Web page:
Press reports continue to highlight readiness shortfalls in the realm of Navy and Marine Corps F-18 Hornet fighter aircraft.
Fox News reported on the crisis in military aviation:
F/A-18 Crashes Rise Rapidly As Budget Constraints Have Led To Overused Planes, Undertrained Pilots - Stars and Stripes - Tara Copp - 9.1.2016
WASHINGTON — A year ago, Navy and Marine Corps leaders gave a dire warning to Congress: Budget cuts have hurt nondeployed units and could cost lives during a major conflict.
The losses happened, but not in combat. Pilots died training at home.
Since May, four F/A-18 Hornet or F/A-18E/F Super Hornet crashes involving nondeployed units killed two pilots and destroyed five planes.
The crashes are the latest in a sharp increase in military aviation accidents overall for nondeployed squadrons, which have absorbed the bulk of budget cuts through reduced training and delayed maintenance at home so the best aircraft and personnel can be used on the front lines...
Since 2012, the number of major Navy and Marine Hornet and Super Hornet accidents — incidents causing at least $50,000 in damage and in some cases leading to injury, death or the loss of the $60 million aircraft — skyrocketed 44 percent, according to data collected by the Naval Safety Center in Norfolk, Va.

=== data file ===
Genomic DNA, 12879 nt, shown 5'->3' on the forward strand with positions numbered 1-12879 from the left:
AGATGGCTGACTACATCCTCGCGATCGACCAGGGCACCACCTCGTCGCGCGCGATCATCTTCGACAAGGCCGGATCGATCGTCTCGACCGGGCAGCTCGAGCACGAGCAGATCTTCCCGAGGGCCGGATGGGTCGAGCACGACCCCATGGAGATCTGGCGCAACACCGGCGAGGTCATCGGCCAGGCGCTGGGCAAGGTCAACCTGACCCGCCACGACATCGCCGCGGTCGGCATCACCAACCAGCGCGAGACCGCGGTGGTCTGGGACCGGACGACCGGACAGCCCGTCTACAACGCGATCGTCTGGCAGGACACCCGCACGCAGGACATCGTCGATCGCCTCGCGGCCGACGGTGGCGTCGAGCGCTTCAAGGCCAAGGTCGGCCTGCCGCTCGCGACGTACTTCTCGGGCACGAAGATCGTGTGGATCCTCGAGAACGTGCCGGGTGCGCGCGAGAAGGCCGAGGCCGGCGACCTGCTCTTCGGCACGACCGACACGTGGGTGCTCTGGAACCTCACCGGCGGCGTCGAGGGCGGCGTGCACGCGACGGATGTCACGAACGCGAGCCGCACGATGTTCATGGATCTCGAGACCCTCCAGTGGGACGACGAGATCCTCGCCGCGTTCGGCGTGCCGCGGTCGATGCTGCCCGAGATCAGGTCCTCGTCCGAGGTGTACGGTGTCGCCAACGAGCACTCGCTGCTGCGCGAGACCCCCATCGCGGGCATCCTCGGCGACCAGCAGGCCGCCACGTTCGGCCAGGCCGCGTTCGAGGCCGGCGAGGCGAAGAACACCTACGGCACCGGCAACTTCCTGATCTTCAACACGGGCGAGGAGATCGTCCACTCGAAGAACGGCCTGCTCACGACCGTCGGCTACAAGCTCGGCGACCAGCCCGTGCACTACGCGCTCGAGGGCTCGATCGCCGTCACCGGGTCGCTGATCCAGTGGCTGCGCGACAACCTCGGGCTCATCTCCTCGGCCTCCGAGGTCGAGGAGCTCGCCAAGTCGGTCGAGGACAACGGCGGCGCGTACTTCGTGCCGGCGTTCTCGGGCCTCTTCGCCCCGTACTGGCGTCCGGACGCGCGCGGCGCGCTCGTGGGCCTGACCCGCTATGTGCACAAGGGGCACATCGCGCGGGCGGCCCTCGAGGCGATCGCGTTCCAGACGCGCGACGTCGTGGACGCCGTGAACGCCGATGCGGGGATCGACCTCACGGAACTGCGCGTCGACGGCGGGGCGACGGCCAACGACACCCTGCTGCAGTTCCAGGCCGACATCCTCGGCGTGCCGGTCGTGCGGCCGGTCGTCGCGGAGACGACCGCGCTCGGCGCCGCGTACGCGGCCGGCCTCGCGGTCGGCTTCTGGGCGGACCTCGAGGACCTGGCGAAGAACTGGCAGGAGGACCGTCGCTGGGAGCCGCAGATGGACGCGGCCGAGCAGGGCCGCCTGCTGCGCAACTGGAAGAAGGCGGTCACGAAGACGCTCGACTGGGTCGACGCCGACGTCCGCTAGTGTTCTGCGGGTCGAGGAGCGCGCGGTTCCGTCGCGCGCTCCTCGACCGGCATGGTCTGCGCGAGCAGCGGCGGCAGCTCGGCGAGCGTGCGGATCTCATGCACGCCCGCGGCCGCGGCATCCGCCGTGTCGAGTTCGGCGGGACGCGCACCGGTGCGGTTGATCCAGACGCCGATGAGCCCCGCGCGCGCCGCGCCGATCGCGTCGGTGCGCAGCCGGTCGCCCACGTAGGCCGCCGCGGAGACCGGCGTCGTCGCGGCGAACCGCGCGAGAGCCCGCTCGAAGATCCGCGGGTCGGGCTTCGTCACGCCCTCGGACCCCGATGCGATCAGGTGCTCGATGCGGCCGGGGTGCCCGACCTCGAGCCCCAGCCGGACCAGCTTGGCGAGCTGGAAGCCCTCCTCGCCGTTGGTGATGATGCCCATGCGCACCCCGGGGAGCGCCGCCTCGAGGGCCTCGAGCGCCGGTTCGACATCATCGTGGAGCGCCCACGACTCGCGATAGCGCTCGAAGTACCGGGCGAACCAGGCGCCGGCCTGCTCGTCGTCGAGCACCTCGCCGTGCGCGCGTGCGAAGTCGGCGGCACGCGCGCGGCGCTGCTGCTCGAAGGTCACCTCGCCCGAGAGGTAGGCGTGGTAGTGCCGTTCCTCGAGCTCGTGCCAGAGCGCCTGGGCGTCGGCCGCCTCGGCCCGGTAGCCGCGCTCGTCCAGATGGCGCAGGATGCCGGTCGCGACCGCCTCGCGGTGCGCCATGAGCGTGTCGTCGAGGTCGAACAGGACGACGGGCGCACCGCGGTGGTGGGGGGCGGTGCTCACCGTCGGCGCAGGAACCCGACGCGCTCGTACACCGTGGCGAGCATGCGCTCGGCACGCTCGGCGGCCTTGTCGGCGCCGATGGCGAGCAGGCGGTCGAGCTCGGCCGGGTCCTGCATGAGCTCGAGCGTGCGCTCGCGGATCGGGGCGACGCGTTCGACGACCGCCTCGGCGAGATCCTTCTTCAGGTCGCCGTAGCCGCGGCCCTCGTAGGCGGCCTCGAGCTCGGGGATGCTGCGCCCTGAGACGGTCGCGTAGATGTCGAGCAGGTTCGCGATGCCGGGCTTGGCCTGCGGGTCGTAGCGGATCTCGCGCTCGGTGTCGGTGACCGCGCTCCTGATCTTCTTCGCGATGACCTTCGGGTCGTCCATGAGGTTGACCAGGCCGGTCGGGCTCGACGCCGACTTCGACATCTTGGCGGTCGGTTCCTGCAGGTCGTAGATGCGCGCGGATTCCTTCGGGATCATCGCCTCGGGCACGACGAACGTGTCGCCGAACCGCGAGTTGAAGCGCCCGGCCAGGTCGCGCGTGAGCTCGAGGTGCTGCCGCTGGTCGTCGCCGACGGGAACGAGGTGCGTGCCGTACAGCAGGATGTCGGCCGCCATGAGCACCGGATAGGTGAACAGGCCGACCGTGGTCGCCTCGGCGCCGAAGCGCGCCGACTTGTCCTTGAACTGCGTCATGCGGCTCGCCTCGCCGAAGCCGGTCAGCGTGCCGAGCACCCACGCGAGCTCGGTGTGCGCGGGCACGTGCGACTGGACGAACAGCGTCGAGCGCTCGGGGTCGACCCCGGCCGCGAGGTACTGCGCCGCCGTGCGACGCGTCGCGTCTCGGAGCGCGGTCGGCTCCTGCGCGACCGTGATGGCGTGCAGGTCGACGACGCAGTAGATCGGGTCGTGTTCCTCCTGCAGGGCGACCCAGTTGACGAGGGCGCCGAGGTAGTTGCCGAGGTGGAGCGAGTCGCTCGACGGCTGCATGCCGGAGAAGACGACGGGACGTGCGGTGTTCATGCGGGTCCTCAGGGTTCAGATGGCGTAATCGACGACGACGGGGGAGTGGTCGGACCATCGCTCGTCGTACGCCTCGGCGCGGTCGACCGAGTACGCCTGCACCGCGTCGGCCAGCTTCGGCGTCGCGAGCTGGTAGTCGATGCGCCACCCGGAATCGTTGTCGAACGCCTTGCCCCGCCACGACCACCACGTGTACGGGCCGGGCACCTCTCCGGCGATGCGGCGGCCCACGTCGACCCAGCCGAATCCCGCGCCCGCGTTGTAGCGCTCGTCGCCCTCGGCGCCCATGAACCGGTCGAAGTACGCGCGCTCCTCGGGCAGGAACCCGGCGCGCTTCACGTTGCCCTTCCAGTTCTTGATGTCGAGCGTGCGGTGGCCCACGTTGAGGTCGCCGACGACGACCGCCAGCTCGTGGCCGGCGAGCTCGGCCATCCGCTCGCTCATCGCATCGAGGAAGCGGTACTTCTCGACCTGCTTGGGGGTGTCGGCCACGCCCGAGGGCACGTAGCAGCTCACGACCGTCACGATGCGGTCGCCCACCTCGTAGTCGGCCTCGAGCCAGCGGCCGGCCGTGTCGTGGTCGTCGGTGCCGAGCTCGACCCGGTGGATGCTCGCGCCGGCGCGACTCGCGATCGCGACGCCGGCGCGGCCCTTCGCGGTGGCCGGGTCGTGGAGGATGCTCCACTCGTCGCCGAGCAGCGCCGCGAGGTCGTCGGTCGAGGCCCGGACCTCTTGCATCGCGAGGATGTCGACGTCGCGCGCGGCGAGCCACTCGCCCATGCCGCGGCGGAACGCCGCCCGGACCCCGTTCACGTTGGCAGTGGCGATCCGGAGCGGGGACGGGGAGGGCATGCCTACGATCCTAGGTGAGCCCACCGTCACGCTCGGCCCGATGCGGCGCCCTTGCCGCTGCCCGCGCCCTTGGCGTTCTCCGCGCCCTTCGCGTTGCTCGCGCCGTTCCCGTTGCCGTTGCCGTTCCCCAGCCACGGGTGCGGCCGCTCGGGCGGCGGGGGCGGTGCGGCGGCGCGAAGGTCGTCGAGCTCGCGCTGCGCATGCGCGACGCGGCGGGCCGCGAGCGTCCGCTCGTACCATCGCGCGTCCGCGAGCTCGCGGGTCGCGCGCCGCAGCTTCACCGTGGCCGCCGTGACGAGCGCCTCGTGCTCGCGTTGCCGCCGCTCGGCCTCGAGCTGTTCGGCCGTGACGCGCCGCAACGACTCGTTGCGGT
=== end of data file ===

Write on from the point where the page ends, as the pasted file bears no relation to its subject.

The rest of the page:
Miramar Fighter Pilots Aren’t Flying Enough, Reps. Warn - The San Diego Union-Tribune - Joshua Stewart - 9.1.2016
OCEANSIDE — A maintenance backlog of Marine Corps F-18 Hornets is so extensive that pilots aren’t getting enough flight hours to keep their skills well-honed, bipartisan members of Congress said Thursday.
“They’re flying very far below what we would consider an adequate level of training,” said Rep. Darrell Issa, R-Vista. “We don’t have enough aircraft to get them to 16 or 20 hours (flying the F-18 per month), even if the fuel or assets were available.”
Issa and Reps. Loretta Sanchez, D-Garden Grove; Rep. Scott Peters, D-San Diego and Rep. Mike Turner, R-Ohio, toured Marine Corps Air Station Miramar Thursday and were briefed on efforts to extend the life of its Hornets, the only fighter jet Marines fly from aircraft carriers.
“They’re really struggling with the age of the F-18 fleet,” Peters said at a news conference before the group headed off for a tour of Camp Pendleton...
This has a major impact on the work of the Corps’ mechanics as well as pilots and flight officers, Sanchez said. The number of Marines maintaining the aircraft hasn’t grown, so they’re doing more work than normal. With fewer aircraft available to fly, aviators are getting less time in the air.
Younger pilots, Sanchez said, aren’t getting the training they need with their squadrons and could be weaker during future missions...